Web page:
NEWBURYPORT — City leaders are pressing forward with their initiative to demolish the north stands at the World War Memorial Stadium at the high school, and are considering creating an area to be dedicated to veterans of U.S. wars.
“It’s early but we will talk about a memorial to honor veterans,” said Mary Anne Clancy, a former mayor who has been a key driver over the last decade in renovating the stadium.
Mayor Donna Holaday said, “It’s one thing that we can think about. This will take a lot of planning, and recognition of veterans is one thing that can be discussed.”
Last week Holaday asked the Community Preservation Committee to consider generating $1.5 million to be used as part of a project to demolish the north stands of the stadium, built in the late 1930s.
Holaday said the space can be used for the expansion and development of all-purpose fields for sports like soccer and lacrosse, as well as football.
Though the loss of baseball diamonds on the property of the Bresnahan Elementary School prompted a search for open land for ball fields, city officials say that a baseball diamond is not foreseen in the footprint of the north stands.
Land at Bradley Fuller Field on Low Street was being considered for baseball. But that option may have been ruled out because a baseball field would make it difficult to host events such as track and field, and soccer, according to city officials.
Some Newburyport residents are upset by the mayor’s plan to demolish the north bleachers.
Tom Flaherty, who graduated from the high school in the 1960s, said he is opposed to dismantling part of the stadium.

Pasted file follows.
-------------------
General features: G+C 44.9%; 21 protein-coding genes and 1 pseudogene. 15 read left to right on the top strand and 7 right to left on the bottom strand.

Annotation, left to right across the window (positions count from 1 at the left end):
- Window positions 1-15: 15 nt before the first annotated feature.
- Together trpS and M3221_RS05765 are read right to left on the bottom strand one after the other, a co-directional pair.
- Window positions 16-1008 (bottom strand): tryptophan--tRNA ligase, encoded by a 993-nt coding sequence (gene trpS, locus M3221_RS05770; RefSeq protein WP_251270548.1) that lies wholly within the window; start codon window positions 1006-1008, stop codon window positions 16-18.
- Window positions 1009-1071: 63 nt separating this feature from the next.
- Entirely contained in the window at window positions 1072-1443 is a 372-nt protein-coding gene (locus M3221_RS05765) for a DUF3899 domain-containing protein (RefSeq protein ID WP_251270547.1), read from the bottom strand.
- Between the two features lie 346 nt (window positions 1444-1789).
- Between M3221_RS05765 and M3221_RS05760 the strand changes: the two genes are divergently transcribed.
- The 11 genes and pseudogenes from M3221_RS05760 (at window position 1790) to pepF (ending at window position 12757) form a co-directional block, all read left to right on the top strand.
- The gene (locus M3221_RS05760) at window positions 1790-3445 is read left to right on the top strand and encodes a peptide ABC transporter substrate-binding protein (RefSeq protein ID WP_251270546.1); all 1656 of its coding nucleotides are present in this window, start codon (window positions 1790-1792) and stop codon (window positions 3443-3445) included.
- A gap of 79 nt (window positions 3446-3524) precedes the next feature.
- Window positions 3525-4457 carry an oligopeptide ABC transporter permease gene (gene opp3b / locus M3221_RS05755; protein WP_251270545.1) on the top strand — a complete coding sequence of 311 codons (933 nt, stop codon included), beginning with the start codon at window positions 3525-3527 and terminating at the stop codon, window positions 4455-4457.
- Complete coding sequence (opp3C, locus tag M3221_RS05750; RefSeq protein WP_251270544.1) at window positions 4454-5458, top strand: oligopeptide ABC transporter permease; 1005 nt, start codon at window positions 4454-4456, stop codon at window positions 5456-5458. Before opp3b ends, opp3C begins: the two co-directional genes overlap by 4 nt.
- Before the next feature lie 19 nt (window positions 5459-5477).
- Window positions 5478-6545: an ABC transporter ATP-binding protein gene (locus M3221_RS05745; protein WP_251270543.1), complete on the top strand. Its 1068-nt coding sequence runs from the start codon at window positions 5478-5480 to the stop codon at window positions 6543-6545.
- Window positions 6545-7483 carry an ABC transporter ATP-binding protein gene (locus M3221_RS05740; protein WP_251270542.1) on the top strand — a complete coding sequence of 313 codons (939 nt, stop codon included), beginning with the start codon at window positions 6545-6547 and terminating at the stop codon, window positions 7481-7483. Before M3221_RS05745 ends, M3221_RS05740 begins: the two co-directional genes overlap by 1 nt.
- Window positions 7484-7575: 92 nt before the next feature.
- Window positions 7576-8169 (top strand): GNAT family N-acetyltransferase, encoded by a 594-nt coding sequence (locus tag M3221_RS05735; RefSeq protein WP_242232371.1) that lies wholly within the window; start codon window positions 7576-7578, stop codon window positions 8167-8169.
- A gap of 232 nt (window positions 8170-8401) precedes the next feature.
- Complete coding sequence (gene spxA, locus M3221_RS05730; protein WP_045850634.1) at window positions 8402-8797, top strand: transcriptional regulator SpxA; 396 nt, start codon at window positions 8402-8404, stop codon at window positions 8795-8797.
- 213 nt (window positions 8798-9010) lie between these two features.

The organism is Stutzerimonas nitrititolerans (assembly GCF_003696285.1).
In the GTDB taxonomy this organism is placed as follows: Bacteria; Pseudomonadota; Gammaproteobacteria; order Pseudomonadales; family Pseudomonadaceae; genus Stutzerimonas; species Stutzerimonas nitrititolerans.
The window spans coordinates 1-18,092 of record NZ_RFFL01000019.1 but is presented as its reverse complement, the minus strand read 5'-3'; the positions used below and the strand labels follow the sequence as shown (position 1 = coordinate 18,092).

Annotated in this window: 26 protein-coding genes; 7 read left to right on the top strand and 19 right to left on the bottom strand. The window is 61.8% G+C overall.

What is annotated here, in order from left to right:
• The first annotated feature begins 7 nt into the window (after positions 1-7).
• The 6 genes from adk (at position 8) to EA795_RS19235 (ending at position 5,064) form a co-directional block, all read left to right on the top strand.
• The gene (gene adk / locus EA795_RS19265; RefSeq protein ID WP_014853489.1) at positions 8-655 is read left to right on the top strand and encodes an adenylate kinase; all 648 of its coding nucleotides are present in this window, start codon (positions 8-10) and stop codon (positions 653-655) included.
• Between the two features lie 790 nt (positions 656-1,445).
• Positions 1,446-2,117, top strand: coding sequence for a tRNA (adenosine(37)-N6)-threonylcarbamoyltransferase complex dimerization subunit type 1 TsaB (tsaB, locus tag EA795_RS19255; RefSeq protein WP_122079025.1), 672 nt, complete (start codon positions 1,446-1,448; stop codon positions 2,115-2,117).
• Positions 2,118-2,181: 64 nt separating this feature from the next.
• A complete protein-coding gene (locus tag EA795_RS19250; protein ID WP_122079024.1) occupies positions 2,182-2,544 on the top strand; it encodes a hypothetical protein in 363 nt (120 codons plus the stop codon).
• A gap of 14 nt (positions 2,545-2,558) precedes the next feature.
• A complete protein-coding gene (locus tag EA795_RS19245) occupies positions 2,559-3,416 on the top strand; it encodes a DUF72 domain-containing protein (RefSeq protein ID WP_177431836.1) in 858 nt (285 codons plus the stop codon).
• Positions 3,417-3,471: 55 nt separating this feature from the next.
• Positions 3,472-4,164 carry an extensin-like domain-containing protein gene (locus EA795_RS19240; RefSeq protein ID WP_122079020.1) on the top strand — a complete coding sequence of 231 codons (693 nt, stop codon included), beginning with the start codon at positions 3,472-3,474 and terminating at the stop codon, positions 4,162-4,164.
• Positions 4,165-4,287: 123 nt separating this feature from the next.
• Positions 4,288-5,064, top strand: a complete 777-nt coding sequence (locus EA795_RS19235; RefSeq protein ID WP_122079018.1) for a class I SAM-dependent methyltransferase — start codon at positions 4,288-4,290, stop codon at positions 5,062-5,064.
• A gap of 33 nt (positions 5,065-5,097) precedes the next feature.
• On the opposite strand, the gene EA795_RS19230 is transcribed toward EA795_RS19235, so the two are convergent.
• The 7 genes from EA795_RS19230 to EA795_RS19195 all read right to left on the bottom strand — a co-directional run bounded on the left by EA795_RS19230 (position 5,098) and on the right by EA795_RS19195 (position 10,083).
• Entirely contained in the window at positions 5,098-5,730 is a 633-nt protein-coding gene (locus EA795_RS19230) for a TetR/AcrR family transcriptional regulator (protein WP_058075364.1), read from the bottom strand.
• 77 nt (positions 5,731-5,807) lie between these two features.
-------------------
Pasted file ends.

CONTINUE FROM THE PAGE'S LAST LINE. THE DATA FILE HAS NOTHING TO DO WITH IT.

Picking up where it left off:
“I know there are not many natives left in Newburyport,” Flaherty said, “but that stadium was the best in the whole region. What a slap in the face to the individuals who worked hard to leave a beautiful stadium for all to enjoy.”
Neither Clancy nor Holaday reported significant pushback from residents on the demolition proposal.
Clancy, who served as mayor in 2004 and 2005, said she has been working closely with Holaday to make the best use of land at the high school.
Clancy said she is in accord with taking down the north stands, and improving fields for youngsters.
“I once was in favor of rebuilding the north stands but it is so expensive,” said Clancy, now vice president of communications for the Institution for Savings.
“The spectators don’t fill football stadiums like they did years ago, so we don’t really need both sides. At this point, developing quality fields for several sports is a good use.”
City officials say that open space where the bleachers now stand would provide for a multi-purpose field that could accommodate football, soccer and lacrosse.
One key element of the new plan is installing artificial turf onto the “multi-purpose” field.
The CPC can’t fund this item, but the Institution for Savings reportedly has pledged $500,000 to this cause, officials say.
CPC members, who are scheduled to begin reviewing applications for funding in coming weeks, have made no formal comment on the mayor’s request for funding.
The following are tentative figures for the “high school playing field project,” supplied by City Hall officials:
Project costs — North grandstand demolition, $640,000; infilled synthetic turf field, $850,000; sound system upgrade, $50,000; new scoreboard, $60,000; overhead and profit (17 percent), $272,000; construction contingency (6 percent), $112,320; design/bid,construction administration services (8 percent), $149,760; owner’s project manager $70,000, totaling $2,204,080.
Funding sources — Institution for Savings (pledge), turf, $500,000; RESTORE (existing donations), $10,750; city funds, free cash ($200,000); CPA (2014 anticipated request, $1.5 million), totaling $2,210,750.